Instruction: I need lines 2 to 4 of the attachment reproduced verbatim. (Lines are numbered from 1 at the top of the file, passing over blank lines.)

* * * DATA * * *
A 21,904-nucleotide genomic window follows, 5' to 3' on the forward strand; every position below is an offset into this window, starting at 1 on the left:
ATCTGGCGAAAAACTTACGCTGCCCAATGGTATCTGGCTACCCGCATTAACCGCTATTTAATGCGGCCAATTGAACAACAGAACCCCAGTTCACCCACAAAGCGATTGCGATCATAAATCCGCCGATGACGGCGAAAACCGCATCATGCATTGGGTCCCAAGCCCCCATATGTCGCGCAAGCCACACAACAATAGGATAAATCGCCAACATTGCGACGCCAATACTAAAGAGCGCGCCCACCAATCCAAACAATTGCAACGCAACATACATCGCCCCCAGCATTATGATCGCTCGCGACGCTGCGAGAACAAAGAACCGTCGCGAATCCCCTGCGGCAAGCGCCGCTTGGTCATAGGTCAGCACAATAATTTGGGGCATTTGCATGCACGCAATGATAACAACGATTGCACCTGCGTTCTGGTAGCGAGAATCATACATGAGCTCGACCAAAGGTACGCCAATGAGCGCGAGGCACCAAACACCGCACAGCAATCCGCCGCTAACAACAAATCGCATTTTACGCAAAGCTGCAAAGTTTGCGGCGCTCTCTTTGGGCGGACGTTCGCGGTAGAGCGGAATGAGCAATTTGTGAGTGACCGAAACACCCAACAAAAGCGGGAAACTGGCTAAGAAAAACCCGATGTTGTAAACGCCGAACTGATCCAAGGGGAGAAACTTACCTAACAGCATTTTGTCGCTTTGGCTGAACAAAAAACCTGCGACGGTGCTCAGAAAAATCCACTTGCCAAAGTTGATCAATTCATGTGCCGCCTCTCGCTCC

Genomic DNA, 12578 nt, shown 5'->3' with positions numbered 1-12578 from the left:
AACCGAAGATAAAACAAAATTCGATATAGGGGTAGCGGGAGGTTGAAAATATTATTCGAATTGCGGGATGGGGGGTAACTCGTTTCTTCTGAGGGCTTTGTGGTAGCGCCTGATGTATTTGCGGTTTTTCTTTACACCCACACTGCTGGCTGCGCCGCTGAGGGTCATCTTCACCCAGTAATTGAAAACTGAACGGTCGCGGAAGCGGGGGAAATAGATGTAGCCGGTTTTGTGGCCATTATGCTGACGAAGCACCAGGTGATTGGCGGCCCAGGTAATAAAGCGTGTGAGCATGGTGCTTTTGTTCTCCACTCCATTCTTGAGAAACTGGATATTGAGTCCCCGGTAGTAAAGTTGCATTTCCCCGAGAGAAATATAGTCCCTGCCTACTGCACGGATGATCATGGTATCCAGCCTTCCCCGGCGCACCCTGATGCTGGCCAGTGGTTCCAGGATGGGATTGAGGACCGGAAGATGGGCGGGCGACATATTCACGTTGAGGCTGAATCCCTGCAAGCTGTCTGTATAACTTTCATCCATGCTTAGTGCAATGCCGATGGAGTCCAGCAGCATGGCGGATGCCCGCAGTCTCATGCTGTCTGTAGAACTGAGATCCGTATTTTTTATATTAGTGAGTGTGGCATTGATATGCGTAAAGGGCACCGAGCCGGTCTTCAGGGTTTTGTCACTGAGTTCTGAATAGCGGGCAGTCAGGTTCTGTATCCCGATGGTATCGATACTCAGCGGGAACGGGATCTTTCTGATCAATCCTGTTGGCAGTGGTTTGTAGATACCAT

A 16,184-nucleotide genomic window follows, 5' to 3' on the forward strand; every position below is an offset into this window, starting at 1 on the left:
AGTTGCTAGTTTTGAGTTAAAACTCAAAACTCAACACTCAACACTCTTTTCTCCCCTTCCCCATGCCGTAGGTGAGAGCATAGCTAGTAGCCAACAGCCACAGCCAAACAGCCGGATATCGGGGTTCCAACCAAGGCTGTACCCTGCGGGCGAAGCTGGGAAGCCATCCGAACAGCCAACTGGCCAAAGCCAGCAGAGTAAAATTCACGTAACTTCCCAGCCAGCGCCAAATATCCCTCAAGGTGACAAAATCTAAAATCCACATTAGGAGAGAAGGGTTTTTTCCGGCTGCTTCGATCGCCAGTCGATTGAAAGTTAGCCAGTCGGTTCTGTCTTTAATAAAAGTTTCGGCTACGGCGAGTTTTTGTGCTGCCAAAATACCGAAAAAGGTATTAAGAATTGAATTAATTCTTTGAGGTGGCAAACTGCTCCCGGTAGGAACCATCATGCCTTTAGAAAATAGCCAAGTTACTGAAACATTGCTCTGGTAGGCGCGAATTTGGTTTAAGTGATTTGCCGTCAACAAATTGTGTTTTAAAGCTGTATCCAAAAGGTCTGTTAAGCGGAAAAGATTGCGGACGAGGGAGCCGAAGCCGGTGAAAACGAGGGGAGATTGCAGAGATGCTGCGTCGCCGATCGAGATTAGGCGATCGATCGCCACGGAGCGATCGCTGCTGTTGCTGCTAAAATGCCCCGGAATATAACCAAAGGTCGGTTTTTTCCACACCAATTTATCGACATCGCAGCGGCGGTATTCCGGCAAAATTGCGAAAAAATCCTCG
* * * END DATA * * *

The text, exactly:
ATCTGGCGAAAAACTTACGCTGCCCAATGGTATCTGGCTACCCGCATTAACCGCTATTTAATGCGGCCAATTGAACAACAGAACCCCAGTTCACCCACAAAGCGATTGCGATCATAAATCCGCCGATGACGGCGAAAACCGCATCATGCATTGGGTCCCAAGCCCCCATATGTCGCGCAAGCCACACAACAATAGGATAAATCGCCAACATTGCGACGCCAATACTAAAGAGCGCGCCCACCAATCCAAACAATTGCAACGCAACATACATCGCCCCCAGCATTATGATCGCTCGCGACGCTGCGAGAACAAAGAACCGTCGCGAATCCCCTGCGGCAAGCGCCGCTTGGTCATAGGTCAGCACAATAATTTGGGGCATTTGCATGCACGCAATGATAACAACGATTGCACCTGCGTTCTGGTAGCGAGAATCATACATGAGCTCGACCAAAGGTACGCCAATGAGCGCGAGGCACCAAACACCGCACAGCAATCCGCCGCTAACAACAAATCGCATTTTACGCAAAGCTGCAAAGTTTGCGGCGCTCTCTTTGGGCGGACGTTCGCGGTAGAGCGGAATGAGCAATTTGTGAGTGACCGAAACACCCAACAAAAGCGGGAAACTGGCTAAGAAAAACCCGATGTTGTAAACGCCGAACTGATCCAAGGGGAGAAACTTACCTAACAGCATTTTGTCGCTTTGGCTGAACAAAAAACCTGCGACGGTGCTCAGAAAAATCCACTTGCCAAAGTTGATCAATTCATGTGCCGCCTCTCGCTCC

Genomic DNA, 12578 nt, shown 5'->3' with positions numbered 1-12578 from the left:
AACCGAAGATAAAACAAAATTCGATATAGGGGTAGCGGGAGGTTGAAAATATTATTCGAATTGCGGGATGGGGGGTAACTCGTTTCTTCTGAGGGCTTTGTGGTAGCGCCTGATGTATTTGCGGTTTTTCTTTACACCCACACTGCTGGCTGCGCCGCTGAGGGTCATCTTCACCCAGTAATTGAAAACTGAACGGTCGCGGAAGCGGGGGAAATAGATGTAGCCGGTTTTGTGGCCATTATGCTGACGAAGCACCAGGTGATTGGCGGCCCAGGTAATAAAGCGTGTGAGCATGGTGCTTTTGTTCTCCACTCCATTCTTGAGAAACTGGATATTGAGTCCCCGGTAGTAAAGTTGCATTTCCCCGAGAGAAATATAGTCCCTGCCTACTGCACGGATGATCATGGTATCCAGCCTTCCCCGGCGCACCCTGATGCTGGCCAGTGGTTCCAGGATGGGATTGAGGACCGGAAGATGGGCGGGCGACATATTCACGTTGAGGCTGAATCCCTGCAAGCTGTCTGTATAACTTTCATCCATGCTTAGTGCAATGCCGATGGAGTCCAGCAGCATGGCGGATGCCCGCAGTCTCATGCTGTCTGTAGAACTGAGATCCGTATTTTTTATATTAGTGAGTGTGGCATTGATATGCGTAAAGGGCACCGAGCCGGTCTTCAGGGTTTTGTCACTGAGTTCTGAATAGCGGGCAGTCAGGTTCTGTATCCCGATGGTATCGATACTCAGCGGGAACGGGATCTTTCTGATCAATCCTGTTGGCAGTGGTTTGTAGATACCAT